Are Less-Involved Voters the Key to Win Elections?

De Sio, L. (2008). Are Less-Involved Voters the Key to Win Elections? Comparative Political Studies, 41(2), 217–241.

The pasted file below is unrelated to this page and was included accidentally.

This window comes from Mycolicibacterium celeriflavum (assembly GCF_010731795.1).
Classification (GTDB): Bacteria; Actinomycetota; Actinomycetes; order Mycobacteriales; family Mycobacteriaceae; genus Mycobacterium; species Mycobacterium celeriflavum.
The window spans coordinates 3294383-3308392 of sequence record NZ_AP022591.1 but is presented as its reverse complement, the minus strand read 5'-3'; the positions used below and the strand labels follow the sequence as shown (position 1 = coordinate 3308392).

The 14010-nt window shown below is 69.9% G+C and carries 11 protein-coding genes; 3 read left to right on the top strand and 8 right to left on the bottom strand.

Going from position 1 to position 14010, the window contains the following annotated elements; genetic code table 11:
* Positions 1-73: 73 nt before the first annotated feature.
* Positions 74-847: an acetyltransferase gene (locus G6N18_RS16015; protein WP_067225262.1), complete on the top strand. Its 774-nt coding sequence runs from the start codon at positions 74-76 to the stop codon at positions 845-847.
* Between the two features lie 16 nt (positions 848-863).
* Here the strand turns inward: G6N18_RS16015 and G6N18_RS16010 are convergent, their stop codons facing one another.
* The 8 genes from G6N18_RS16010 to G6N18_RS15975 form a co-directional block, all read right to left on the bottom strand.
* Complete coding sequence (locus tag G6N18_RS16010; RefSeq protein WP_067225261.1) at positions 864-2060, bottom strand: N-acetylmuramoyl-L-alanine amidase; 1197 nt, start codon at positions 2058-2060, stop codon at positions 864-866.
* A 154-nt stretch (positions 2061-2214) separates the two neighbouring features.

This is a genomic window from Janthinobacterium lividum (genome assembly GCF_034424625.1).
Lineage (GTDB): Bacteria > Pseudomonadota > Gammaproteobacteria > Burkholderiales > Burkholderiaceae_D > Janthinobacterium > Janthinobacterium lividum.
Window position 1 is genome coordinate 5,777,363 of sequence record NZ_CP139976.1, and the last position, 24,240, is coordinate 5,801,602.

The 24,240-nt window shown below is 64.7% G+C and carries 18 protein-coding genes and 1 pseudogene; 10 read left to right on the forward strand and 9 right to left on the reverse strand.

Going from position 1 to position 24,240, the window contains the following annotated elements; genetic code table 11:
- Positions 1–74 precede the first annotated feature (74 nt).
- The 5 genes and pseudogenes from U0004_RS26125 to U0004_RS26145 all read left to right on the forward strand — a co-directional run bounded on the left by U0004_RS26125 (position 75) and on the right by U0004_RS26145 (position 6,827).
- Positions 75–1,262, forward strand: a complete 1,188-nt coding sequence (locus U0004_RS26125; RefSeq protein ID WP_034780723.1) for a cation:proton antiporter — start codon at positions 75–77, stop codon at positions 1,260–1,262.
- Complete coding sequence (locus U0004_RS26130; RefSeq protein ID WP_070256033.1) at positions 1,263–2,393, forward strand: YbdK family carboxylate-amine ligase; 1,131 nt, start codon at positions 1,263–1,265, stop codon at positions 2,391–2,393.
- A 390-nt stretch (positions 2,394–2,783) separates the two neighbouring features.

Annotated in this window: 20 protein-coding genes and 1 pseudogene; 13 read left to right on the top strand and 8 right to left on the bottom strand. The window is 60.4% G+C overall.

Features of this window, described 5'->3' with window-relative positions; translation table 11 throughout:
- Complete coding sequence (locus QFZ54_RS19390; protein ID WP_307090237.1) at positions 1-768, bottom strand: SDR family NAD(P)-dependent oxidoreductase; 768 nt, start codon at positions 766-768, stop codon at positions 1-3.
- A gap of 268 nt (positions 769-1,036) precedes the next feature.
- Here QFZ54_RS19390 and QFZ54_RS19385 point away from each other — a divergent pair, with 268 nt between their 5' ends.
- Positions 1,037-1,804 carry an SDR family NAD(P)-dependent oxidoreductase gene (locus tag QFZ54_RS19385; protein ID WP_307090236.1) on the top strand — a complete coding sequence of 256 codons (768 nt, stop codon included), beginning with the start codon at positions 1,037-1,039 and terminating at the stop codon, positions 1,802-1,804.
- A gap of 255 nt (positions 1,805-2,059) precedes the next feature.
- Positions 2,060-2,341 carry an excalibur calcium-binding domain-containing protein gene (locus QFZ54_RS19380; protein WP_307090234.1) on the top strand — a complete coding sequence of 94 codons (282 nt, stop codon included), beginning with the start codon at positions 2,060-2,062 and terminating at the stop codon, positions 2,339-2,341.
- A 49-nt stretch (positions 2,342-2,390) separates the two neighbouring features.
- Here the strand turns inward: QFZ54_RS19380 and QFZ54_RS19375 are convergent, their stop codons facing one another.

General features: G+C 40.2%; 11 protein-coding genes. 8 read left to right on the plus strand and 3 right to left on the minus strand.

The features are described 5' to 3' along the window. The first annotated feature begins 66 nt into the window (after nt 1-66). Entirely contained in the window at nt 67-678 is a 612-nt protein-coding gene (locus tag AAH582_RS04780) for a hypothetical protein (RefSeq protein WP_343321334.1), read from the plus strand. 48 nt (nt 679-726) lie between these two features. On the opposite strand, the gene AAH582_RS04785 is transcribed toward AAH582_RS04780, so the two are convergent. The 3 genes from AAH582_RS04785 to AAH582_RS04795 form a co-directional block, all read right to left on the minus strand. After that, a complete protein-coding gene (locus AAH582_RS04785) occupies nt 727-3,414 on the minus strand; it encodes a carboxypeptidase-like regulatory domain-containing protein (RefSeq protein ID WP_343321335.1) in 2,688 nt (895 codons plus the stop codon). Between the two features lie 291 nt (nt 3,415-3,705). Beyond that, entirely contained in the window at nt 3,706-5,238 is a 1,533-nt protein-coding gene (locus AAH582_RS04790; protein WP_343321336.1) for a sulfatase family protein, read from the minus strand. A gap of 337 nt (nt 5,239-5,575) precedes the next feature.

The literature highlights how different individual levels of political interest and knowledge matter for political attitudes and behavior. A logical-quantitative voting model is thus proposed for a two-party system, based on voters' left–right ideological positions and their degree of political involvement. The model hypothesizes that although more involved voters generally behave in accordance with their ideological orientation, those who are less involved do not. Moreover, the latter tend to be more undecided and therefore likely to be more strongly influenced by campaign activities. This model is then applied to survey data regarding the 2001 Italian general elections. Results confirm the hypotheses and show that the most competitive area is ideologically a narrow centrist area for very involved citizens, becoming wider as the level of involvement decreases. Separate analyses are carried out for different geopolitical areas of the country, with results fitting the political history of these areas.

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